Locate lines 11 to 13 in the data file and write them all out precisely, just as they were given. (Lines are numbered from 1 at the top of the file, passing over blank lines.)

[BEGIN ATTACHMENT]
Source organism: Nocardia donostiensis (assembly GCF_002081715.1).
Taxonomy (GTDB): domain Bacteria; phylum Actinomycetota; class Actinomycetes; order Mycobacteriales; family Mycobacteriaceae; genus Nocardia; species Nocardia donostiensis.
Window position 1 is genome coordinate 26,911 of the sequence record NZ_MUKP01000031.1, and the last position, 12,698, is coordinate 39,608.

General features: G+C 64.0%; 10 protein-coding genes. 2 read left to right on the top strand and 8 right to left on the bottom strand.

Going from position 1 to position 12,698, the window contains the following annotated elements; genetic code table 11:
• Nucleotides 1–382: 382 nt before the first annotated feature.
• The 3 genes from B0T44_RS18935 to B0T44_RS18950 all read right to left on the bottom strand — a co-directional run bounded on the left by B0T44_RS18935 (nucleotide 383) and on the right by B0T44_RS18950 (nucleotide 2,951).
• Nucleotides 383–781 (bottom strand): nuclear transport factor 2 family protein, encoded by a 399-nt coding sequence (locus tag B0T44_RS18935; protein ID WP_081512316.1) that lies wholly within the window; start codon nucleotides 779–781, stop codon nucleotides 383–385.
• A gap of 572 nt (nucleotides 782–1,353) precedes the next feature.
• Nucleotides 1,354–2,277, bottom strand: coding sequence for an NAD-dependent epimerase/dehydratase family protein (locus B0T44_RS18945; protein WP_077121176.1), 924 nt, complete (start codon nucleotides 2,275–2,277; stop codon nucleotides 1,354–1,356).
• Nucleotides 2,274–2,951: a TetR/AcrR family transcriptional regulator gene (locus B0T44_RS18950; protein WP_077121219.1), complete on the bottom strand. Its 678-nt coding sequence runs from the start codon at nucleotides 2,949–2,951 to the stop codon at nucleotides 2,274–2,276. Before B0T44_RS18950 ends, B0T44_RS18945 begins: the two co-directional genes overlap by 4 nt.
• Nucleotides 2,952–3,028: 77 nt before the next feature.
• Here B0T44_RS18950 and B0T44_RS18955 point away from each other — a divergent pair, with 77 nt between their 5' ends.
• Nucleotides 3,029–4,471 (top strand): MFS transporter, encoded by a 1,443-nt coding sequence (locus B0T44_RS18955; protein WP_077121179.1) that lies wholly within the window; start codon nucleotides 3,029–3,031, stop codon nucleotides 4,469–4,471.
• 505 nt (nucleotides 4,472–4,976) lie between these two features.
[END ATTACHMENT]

• Nucleotides 2,274–2,951: a TetR/AcrR family transcriptional regulator gene (locus B0T44_RS18950; protein WP_077121219.1), complete on the bottom strand. Its 678-nt coding sequence runs from the start codon at nucleotides 2,949–2,951 to the stop codon at nucleotides 2,274–2,276. Before B0T44_RS18950 ends, B0T44_RS18945 begins: the two co-directional genes overlap by 4 nt.
• Nucleotides 2,952–3,028: 77 nt before the next feature.
• Here B0T44_RS18950 and B0T44_RS18955 point away from each other — a divergent pair, with 77 nt between their 5' ends.